I’m the kind of writer that likes to write about things after they’ve happened. That way I get to process the information in the privacy of my own mind and change my mind a good deal in the process. Almost any significant experience I have has to take its time and percolate through my thoughts before I can articulate what I think.
I’ve always been like this, upon my return from a whirlwind week in London, it took me about six months before I could really talk about it. That’s at the extreme end of the scale of course, but it was also before I recognized how my mind deals with stimulation. A less severe example is the three weeks it took me to explain what I got out of the Body Worlds Exhibit I visited earlier this summer. And the latest is the grim yet important book I finished that put me in a funk for about two weeks – the beautifully written, yet profoundly disturbing look at the sickness of our culture – The Culture of Make Believe by Derrick Jensen.
I’ve never read anything else by the author, so didn’t know what to expect, and what I got was a very clear dissection of the culture of hatred that we live in. We see the results of this hatred everywhere, from the smog in the streets, to the disappearing wildlife, to the landfill of the third world where we ship our trash, and those are the mildest examples. A large section of the book deals with the cognitive dissonance that is created when we actively participate in this culture and the coping mechanisms we develop n order to continue to participate in it. It takes a hard look at the fairy tale of our daily life and exposes it for the fraud that it is.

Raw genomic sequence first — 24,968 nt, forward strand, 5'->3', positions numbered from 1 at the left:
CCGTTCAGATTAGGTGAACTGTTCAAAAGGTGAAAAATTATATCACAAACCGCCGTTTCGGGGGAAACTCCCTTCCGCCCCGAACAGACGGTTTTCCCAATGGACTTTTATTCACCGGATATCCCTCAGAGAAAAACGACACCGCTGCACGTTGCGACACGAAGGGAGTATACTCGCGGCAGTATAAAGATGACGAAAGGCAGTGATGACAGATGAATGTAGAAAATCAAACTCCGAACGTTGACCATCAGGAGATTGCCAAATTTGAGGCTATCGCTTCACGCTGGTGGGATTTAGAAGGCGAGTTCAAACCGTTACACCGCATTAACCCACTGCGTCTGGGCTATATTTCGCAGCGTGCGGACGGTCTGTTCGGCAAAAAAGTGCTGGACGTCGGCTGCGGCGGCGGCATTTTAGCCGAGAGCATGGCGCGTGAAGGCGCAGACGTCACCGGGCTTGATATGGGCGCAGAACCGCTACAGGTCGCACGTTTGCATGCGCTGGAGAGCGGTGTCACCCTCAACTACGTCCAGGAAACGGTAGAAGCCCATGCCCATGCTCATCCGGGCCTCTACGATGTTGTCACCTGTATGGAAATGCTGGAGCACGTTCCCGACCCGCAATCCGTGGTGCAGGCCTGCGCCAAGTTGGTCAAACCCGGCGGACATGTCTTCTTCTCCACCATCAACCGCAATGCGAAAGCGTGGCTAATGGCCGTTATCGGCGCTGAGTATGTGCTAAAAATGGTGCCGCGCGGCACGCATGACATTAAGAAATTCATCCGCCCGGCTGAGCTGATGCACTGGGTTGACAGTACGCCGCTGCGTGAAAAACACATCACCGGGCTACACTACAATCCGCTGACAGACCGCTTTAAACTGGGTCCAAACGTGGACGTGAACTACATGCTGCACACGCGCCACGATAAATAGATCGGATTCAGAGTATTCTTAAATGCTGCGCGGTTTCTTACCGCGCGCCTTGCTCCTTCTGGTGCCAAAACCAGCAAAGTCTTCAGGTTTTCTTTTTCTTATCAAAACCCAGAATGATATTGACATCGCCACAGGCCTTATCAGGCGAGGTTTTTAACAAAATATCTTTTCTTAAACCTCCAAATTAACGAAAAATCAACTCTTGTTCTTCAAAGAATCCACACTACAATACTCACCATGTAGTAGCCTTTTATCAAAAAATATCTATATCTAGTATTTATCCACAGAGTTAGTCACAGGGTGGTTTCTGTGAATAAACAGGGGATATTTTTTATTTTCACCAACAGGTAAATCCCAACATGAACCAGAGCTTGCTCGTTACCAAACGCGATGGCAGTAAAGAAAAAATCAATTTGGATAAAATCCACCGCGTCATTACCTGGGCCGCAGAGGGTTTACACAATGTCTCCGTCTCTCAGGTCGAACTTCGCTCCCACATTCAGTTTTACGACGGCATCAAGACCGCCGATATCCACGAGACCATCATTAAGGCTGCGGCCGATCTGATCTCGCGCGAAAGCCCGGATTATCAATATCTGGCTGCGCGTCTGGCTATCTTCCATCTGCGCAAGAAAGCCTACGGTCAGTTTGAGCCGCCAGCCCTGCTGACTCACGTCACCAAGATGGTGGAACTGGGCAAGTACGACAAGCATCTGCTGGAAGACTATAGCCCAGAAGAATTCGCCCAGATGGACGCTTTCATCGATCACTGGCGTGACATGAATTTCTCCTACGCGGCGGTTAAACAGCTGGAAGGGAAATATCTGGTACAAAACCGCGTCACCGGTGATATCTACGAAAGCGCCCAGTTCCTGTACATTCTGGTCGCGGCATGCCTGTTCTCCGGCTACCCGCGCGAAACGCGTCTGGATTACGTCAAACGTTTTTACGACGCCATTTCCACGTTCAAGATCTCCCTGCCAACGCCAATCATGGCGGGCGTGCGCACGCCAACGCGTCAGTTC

It’s not an easy book to read. Many of the horror stories of humanity are so disturbing and insane, really, that it’s easy to begin distancing yourself from the book as you read it – well, that would never happen here, not in Canada, not in our current culture, oh we don’t do things like that anymore. That is until the book comes to very modern current examples of the way we externalize the costs to keep things the way they are. Until we realize that nothing costs what we truly pay for it. And until we realize that we, you and me, have also developed some deep coping mechanisms to avoid looking at reality for what it is.
After I processed the book I went on Amazon to see what other people thought of it, and was gratified to see that any review that I write will not hold a candle to the great reviews others have written. The book seems to beg a long intelligent review, and many have obliged. I’d have to recommend it to anyone who has ever felt out of step with the values of current society, especially our insistence on productivity, time management and progress. To anyone who thinks our society is slightly insane in many ways, and to anyone who is typically too busy to reflect much on it.
In other news – my bush peas were doing great – they were bushy. Until a momentous hail storm last Monday came and flattened the lot, just like last year. Now I have a great foot-thick rug of peas growing sideways, with the peas underneath yellowing from lack of sun. Sigh. I’m already jury-rigging a solution for next year – perhaps that will be my ticket to an early retirement? But otherwise the peas are doing wonderful – they are producing a large bowl per day which we gleefully shell and eat each night. All my friends’ peas are puny in comparison, so all hail the pea whisperer!
The tomatoes are also doing well, with the exception of one wee plant that simply refuses to grow. Otherwise they are all producing – before AUGUST which is very momentous in my neck of the woods. And the raspberries have settled in just fine and are already rewarding me with a few berries, something that they’re not supposed to do until next year.
I did plant a few cucumbers, but some enterprising bunny came and ate the lot. Oh well – if he needed them that much, who am I to argue?
I also have a new job, which I start next Monday. That came about in an oblique way, but has also occupied my time, and is a welcome change. The thing with jobs is that you cannot talk about the job, until the offer is signed, kind of like the first rule of fight club. Otherwise for some mysterious reason they are apt not to materialize. Now I’m off to catch up with all of you!